But Kelsen is right: Pilate is a perfect democrat; for whom democracies ought to erect monuments in public parks and establish holidays—with hand washing included—that celebrate his memory.

* * *

    The exaltation and absolutist defence of the freedom of expression, which has been made, including those coming from means that are of Christian inspiration or that are declaredly confessional, to justify the caricatures of the satirical magazine Charlie Hebdo, in which (the caricatures) it (Charlie Hebdo) blasphemed against God in aberrant ways, proves to be delirious. But let us not be confused: those who have made such defences do not profess the Catholic religion, nor do they find inspiration in Christian philosophy, even though they pretend to, taking advantage of the consternation caused by the vile assassinations of the cartoonists; but that they are janissaries of the “Democratic Religion,” a perversion of thought that consists of substituting the healthy defence of democracy as a form of government—which, by means of political representation, facilitates popular participation in the exercise of power—with the defence of democracy as a foundation of government, as a demented religion that subverts whichever moral principle, sheltering itself in supposed majorities, in reality, masses cretinised and influenced by the repetition of sophisms.

    The janissaries of this religion want the cretinised masses to accept their sophisms as axioms (propositions that seem self-evident), among which (sophisms) one discovers the so-called “freedom of expression” in its absolutist version. To create such axioms, they resort to the method anticipated by Aldous Huxley in Brave New World, which consists of the repetition, for a thousand or a million times, of the same affirmation. In Huxley’s novel, such repetition was attained by means of a repetitive mechanism that spoke without interruption to the subconscious, during hours of sleep; in our time, it is attained through mental saturation with the hogwash that the mass media serves us, infested with janissaries of the Democratic Religion who defend an absolutist freedom of expression: a freedom without responsibility; a freedom to damage, injure, calumniate, offend and blaspheme; a freedom to sow hatred and spread lies amongst the cretinised masses; a freedom to condition the spirits and incite them unto evil. Those who defend this “freedom of expression” as an unlimited right are the very ones who defend a “freedom of conscience” understood not as a freedom to morally choose and righteously act, but as a freedom to choose the most perverted ideas, the most vulgar passions and most egotistical ambitions, and put them in practice, pretending, moreover, that the State guarantees their realisation. Let us not be fooled: those who defend the freedom to publish blasphemous caricatures are defending a destructive freedom that only leads to decadence and nihilism.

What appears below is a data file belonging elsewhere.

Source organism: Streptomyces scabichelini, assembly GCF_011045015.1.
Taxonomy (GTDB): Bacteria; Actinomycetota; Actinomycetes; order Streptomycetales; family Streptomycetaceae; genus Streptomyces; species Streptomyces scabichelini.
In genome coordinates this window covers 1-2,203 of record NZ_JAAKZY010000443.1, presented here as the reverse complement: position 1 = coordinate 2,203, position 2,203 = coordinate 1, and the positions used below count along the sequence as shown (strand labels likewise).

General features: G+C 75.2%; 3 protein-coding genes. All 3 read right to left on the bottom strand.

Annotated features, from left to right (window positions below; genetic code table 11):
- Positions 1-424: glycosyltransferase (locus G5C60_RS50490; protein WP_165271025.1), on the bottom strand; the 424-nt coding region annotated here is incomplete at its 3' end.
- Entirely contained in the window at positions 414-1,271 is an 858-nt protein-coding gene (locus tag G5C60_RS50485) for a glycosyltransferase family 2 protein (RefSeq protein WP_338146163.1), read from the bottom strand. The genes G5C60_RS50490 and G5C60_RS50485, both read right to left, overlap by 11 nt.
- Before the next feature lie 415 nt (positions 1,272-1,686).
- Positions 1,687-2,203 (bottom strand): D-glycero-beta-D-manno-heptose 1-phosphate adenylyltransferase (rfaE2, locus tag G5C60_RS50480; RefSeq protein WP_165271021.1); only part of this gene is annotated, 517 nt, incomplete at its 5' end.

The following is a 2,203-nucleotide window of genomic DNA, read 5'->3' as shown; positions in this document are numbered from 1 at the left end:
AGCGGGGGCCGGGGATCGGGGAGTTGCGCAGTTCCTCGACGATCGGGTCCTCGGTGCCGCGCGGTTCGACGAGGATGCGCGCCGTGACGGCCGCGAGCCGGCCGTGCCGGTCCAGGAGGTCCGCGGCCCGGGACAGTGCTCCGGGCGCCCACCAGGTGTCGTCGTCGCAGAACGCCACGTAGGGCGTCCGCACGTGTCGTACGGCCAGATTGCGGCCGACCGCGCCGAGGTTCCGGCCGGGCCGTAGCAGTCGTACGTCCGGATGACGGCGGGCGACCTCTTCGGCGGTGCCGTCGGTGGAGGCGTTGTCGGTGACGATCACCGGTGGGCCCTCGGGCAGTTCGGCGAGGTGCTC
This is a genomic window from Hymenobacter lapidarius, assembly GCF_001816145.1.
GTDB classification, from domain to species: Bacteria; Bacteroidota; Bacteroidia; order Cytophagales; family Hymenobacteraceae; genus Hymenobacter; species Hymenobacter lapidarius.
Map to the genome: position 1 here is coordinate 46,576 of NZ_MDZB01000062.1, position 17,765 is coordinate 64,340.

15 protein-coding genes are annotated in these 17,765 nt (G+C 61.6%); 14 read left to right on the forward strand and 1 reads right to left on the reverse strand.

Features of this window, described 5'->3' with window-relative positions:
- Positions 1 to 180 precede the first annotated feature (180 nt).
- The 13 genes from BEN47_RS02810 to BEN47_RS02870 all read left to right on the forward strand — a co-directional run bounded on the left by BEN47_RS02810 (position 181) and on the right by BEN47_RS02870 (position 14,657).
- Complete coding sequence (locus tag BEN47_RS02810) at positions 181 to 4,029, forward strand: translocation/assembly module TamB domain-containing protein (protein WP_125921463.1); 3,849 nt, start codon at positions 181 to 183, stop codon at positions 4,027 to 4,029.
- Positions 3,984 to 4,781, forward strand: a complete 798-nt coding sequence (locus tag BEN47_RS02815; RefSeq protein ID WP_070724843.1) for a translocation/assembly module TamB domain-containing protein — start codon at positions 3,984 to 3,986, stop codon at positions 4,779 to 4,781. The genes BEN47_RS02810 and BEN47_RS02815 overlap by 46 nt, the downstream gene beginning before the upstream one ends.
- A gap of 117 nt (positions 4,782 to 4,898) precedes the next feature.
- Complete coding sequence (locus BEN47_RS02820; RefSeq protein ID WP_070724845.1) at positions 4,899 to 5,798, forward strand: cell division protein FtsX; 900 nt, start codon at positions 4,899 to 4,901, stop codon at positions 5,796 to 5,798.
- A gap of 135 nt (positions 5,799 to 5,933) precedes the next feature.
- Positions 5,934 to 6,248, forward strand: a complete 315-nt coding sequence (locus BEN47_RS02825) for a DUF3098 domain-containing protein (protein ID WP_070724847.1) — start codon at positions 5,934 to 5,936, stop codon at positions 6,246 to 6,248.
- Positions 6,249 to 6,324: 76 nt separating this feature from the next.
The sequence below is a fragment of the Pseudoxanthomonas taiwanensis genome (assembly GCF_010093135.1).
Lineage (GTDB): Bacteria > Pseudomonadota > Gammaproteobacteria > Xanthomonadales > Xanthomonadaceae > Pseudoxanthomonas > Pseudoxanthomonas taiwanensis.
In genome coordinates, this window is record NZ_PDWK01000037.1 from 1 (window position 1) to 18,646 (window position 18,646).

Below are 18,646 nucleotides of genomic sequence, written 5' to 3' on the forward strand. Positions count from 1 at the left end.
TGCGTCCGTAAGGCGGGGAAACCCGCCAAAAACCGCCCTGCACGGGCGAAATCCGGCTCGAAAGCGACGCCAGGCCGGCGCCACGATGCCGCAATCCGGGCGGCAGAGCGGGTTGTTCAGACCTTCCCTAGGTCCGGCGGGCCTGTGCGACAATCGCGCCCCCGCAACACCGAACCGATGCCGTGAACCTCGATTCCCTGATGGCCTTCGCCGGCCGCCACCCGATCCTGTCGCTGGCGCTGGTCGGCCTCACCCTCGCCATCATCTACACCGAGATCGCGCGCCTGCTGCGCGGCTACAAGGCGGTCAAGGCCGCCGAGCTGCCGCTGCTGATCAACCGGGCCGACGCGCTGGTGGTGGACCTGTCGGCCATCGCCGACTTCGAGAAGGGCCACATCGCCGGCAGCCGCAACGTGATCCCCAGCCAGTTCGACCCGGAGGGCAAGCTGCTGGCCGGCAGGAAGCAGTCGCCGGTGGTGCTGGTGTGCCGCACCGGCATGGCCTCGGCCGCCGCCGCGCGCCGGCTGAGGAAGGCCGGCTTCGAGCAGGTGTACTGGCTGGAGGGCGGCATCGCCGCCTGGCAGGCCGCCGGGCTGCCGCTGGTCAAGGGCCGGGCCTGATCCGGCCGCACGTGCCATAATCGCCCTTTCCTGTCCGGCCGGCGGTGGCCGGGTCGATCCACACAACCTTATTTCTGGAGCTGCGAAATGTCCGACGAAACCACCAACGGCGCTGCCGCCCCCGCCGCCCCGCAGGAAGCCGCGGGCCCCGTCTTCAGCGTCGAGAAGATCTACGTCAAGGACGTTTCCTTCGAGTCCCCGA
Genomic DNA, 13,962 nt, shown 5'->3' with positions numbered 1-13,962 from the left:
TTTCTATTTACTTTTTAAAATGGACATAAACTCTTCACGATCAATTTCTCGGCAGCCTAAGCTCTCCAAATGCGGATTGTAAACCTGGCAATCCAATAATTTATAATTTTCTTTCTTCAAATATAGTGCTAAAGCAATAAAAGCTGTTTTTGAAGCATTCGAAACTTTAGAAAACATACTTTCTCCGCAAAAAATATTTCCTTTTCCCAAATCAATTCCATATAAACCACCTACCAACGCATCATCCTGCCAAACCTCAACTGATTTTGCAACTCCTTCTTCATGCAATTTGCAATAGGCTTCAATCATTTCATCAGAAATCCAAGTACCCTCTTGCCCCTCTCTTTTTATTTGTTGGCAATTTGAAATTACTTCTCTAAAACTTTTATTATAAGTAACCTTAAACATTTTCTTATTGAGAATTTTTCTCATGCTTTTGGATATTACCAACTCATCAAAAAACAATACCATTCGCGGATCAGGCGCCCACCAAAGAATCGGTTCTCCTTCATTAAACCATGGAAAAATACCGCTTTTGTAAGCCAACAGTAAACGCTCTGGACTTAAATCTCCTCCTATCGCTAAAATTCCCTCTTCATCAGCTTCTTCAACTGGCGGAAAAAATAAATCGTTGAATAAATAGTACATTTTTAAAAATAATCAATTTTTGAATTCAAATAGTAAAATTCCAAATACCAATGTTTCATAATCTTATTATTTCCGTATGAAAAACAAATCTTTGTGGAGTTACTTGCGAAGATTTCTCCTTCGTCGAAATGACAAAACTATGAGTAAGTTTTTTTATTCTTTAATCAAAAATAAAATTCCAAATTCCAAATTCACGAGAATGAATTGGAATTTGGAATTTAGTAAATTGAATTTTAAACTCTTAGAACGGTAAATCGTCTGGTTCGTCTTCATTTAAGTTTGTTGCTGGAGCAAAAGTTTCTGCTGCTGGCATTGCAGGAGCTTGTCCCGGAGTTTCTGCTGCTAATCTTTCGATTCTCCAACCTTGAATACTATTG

Christian thought teaches us that freedom is not an end in itself, but a means to attain truth. If an “in order to what” is not added to the word “freedom,” it becomes a meaningless word, a sickeningly ambiguous word that can protect the greatest aberrations. As Castellani said, “freedom is not a movement, but a power to move; and what matters in the power to move is the ‘towards where,’ the ‘in order to what.’” There can be no freedom to offend, to incite hatred, to encourage depraved passions; there can be no freedom to insult a fellow’s faith and blaspheme against God. Christians are distinguished because they say a prayer in which it is asked: “Hallowed by Thy Name.” Janissaries of the freedom of expression want that Name eliminated, degraded and ridiculed, for the greater honour of the Democratic Religion. We do not mind them: whether they wear suit and tie, or cassock and zucchetto, they are deluding themselves, they want to turn us into a cretinised mass.

* * *

    In the prologue of Animal Farm, George Orwell wrote a phrase worthy of being chiselled into marble: “If liberty means anything at all, it means the right to tell people what they do not want to hear.” When I read it for the first time, I thought that such phrase would be a magnificent motto to live by; and, from the time that I started writing, I considered—following Orwell—that the writer’s mission is not to flatter his public, but much better to urge them, to inconvenience them, even to the point of annoying them by writing about thorny questions or about topics contrary to the spirit of the time. Now I know that this is a useless and chimerical enterprise; and that, as all useless and chimerical enterprises go, it only engenders melancholy in the end.